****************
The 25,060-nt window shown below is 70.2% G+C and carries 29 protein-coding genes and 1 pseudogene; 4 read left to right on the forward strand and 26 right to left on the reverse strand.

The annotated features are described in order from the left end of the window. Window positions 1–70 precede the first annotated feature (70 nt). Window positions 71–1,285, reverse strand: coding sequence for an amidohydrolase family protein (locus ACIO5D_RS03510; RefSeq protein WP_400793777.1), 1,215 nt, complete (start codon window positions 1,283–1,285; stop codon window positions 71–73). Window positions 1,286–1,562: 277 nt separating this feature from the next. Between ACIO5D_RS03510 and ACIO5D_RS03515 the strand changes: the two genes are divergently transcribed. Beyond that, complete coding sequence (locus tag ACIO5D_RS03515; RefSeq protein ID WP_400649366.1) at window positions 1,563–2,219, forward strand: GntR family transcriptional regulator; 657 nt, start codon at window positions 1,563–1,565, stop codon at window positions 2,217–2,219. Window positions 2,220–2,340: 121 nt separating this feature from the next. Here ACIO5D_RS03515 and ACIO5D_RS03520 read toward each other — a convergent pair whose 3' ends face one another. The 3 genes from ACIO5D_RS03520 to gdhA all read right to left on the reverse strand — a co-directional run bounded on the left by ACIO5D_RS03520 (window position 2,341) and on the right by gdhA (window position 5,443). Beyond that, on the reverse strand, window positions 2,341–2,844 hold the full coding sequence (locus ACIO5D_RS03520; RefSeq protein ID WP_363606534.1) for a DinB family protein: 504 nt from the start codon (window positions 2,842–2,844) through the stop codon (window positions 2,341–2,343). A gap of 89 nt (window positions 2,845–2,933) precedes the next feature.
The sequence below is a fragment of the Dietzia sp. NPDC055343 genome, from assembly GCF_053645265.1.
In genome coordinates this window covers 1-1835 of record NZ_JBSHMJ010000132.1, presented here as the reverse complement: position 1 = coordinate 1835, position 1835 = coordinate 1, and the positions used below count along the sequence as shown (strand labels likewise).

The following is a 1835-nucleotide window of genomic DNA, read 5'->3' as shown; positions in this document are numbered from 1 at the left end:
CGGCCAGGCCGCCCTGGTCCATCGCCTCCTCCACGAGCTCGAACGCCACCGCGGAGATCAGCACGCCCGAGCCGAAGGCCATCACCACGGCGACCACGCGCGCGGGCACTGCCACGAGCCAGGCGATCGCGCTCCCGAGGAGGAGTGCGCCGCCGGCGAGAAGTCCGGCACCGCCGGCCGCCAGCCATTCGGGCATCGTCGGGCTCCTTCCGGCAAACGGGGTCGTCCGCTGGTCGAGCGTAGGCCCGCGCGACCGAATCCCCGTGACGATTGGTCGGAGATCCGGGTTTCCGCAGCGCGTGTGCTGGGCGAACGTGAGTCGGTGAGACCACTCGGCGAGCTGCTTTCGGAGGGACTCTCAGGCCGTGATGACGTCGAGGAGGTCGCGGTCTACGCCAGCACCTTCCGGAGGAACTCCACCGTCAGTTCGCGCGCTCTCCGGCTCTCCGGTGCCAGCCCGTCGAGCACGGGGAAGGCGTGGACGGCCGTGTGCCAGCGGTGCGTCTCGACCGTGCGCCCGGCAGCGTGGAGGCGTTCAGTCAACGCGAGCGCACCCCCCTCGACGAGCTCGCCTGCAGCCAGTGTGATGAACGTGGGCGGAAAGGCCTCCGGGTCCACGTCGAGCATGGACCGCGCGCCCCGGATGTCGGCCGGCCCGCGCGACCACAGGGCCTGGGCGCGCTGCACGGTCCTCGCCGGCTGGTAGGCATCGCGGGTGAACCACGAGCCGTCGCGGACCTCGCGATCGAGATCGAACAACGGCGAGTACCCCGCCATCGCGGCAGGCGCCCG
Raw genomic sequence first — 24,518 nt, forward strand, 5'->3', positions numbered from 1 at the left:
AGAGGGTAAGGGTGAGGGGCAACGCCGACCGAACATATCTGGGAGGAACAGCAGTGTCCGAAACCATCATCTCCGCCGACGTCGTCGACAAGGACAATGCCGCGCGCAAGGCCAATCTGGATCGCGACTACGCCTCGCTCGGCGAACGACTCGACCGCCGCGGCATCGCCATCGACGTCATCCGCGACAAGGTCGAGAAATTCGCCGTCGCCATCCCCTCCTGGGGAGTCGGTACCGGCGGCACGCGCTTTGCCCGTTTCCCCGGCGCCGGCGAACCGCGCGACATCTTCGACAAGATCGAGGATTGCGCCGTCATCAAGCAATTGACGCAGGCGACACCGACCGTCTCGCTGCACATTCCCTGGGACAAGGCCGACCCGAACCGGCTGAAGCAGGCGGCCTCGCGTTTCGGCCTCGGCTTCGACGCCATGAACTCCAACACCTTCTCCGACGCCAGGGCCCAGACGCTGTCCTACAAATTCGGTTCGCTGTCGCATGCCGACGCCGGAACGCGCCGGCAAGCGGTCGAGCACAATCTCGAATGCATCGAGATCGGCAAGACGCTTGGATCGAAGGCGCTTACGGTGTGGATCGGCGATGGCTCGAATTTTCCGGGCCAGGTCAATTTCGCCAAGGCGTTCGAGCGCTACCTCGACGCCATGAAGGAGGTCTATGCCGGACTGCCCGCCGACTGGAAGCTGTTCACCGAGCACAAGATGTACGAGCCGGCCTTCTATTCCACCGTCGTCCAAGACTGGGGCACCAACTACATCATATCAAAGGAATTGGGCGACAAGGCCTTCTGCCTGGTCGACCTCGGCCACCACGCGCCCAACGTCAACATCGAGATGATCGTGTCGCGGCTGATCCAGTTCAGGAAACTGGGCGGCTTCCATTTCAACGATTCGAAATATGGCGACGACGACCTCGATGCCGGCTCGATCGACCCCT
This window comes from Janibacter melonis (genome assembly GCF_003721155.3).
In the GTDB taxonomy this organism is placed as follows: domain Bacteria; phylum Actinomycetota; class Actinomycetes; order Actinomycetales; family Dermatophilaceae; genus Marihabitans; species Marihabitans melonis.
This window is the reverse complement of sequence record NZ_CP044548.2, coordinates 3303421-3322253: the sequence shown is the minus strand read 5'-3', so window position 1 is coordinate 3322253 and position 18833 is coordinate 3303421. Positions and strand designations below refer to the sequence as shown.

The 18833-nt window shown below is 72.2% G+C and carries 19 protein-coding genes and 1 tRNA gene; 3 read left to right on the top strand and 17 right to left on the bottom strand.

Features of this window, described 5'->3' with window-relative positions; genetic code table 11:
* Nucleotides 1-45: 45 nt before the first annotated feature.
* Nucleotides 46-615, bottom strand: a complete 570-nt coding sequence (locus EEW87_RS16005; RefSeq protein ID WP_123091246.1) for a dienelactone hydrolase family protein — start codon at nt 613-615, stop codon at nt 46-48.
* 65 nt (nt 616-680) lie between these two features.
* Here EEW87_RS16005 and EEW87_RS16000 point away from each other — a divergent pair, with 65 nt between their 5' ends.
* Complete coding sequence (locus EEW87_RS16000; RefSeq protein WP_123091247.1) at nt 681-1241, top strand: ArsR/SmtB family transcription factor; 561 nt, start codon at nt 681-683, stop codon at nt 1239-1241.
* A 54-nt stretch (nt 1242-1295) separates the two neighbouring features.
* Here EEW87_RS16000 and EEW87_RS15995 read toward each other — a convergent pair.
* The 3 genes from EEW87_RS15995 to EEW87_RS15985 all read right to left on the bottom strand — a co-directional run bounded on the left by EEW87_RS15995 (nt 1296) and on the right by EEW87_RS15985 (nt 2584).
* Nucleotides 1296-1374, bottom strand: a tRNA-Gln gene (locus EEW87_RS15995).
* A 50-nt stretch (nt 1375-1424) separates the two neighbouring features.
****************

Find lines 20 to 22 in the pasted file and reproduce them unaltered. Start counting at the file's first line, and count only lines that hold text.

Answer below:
* Here EEW87_RS16000 and EEW87_RS15995 read toward each other — a convergent pair.
* The 3 genes from EEW87_RS15995 to EEW87_RS15985 all read right to left on the bottom strand — a co-directional run bounded on the left by EEW87_RS15995 (nt 1296) and on the right by EEW87_RS15985 (nt 2584).
* Nucleotides 1296-1374, bottom strand: a tRNA-Gln gene (locus EEW87_RS15995).